Sowing direct is another matter and I have only today seen my first miniscule carrot seedlings, from seed sown two weeks ago. Cold nights are slowing progress.

Making no dig beds

I see more and more posts now on social media of people doing this and it’s lovely that the simplicity of it is being noticed and used. You need a decent amount of compost and that can be the main restriction in terms of how much space you can take in. Do check out Woodland Horticulture in Somerset, and any local supplier. Even make a new bed for planting asparagus, if you can find crowns (plants).

For the bed of rosemary plants below I’m using old woodchip. It’s an experiment, because there may still be too much wood in it, which will be taking nitrogen away from plant roots. This can be an issue with ‘hugel’ beds which have much wood at the bottom, but many of them also have a lot of decent soil and compost above the wood, to feed growth for a year or two until the wood is decomposing.

In the new bed below, by autumn the roots of the rosemary will be into the soil below and even if the plants are weak at first, they should finish the year strongly and go on to be successful. We shall need to remove regularly the bindweed / convolvulus and probably some dandelions. See my no dig book (also in digital) and online course.

No dig fun with interplanting

Thanks to the absence of weeds with no dig, it’s considerably easier to pop in new plants almost anywhere you find space. There are no absolute rules for which plants like other plants because in my experience they all enjoy variable company.

The key factor to consider is that main growth periods should not overlap too much. For example the broad beans below are now starting to grow strongly and will soon need all the space. Therefore we shall soon remove the salad plants, which have cropped over winter.
Back in November we had transplanted the chervil, mustards and Claytonia, at the same time as sowing broad beans. The bed has been under a mesh all winter, and received the annual 3cm dose of compost before setting out the salad plants.

Removing cover crops to transplant

Most beds here are full of vegetables for most of the growing season. Then sometimes we sow or transplant a cover crop / green manure in late autumn. It’s a gamble with the weather because sometimes they hardly grow but this winter they have. And then, how do you remove the plants?

Photos below show removal of broad beans which were sown in November. We cut them just below ground level to leave roots in, including nitrogen nodules, then we transplanted beetroot on the same afternoon.

With no dig, a few larger plants are easier to remove than many small ones. You could cover the cover crop (!) with cardboard or plastic, but then you lose time while waiting for plants to die, plus slugs accumulate under such covers. If dug in, they rob soil of nitrogen initially, plus there is digging-damage.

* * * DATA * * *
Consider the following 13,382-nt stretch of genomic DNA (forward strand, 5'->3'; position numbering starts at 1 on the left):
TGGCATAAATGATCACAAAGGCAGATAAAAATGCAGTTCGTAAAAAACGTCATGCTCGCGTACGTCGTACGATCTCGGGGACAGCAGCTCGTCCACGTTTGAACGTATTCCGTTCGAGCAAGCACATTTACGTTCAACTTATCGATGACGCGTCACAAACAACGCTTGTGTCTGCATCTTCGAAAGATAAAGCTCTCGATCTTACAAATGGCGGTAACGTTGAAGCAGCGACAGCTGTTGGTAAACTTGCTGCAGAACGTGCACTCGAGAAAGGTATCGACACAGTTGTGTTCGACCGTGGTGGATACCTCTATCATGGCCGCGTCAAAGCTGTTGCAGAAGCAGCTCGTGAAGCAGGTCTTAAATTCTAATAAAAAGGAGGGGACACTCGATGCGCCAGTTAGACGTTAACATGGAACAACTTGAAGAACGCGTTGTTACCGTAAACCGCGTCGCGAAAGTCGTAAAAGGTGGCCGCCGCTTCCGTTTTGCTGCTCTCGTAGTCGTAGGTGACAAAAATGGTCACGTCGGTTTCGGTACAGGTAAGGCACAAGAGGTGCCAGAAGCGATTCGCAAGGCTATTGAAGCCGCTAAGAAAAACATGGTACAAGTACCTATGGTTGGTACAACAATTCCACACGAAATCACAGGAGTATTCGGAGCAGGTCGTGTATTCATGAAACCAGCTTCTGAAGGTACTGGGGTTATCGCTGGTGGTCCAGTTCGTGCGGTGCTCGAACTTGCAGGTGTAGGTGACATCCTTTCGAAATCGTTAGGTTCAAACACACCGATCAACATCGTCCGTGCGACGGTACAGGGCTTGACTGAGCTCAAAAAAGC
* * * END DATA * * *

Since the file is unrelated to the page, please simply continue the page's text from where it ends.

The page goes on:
Making compost and red worms Eisenia fetida

I have modified my new worm bed after advice from an expert, John Atack. I’m amazed how little I know about worms and how they may or may not be involved in making compost.

You can certainly make great compost without worm contributions.  Or you can set up smaller heaps which get less hot, attract red worms, and don’t kill weed seeds! We are trying all of these, you see them on courses here and during the special compost-making afternoon course in June.


Spring salad harvests

Vegetable harvests now get more exciting every day Not only in terms of there being new vegetables, but also for the improving quality. Extra light and warmth means the leaves have a lustre which was not there during the winter.

We notice this when harvesting every week from the same plants, since November. In mid winter the leaves are small and matt, while now they are vibrant and shiny. The radish are a wonderful bonus – we interplanted them where a few lettuce had died from cold and mould.

Eating the vegetables

Vegetables have amazing colour and for me it’s one of the best aspects of eating them! Equally impressive is the flavour of homegrown, and an extra but invisible quality is the health-giving microbes you eat, without ever seeing them!

The photos below give an idea of what we serve at lunch on courses here, all grown at Homeacres except chickpeas. The dishes illustrate what our chef, Catherine Balaam (@catherinebalaam on IG)  is working on for recipes in her book. All being well this appears at year’s end.

My favourites are in the right-hand photograph, celeriac remoulade with radish around, Swede/rutabaga chips, and Crown Prince squash roasted with a tahini sauce in the middle.

Seed saving

This is not always easy and I’ve had problems this spring from different batches of my own 2021 seeds saved at different times.

You need extra space in your garden for seeding plants. For many vegetables you need more than one plant to ensure a large pool of genes, which prevents inbreeding.

Learn more on Real Seed’s website where you can download a free booklet, and in the module about Seeds and Sowing that we are selling at a discount now.

Weekly advice NEW – subscribe monthly

We receive requests for advice in the form of weekly reminders of jobs best done during the coming few days. Everything grows better when the timing is good. So we have started a new weekly advice newsletter. It gives advice on sowing, transplanting, protecting, weeding and harvesting for the week ahead.

In the photo below is Anna, who helps me with books and website. She has never gardened before, is busy raising children, and now wants to have a go. She’s creating new no dig beds, where she’s standing in her garden. Anna will contribute to the weekly email, with a beginner’s perspective.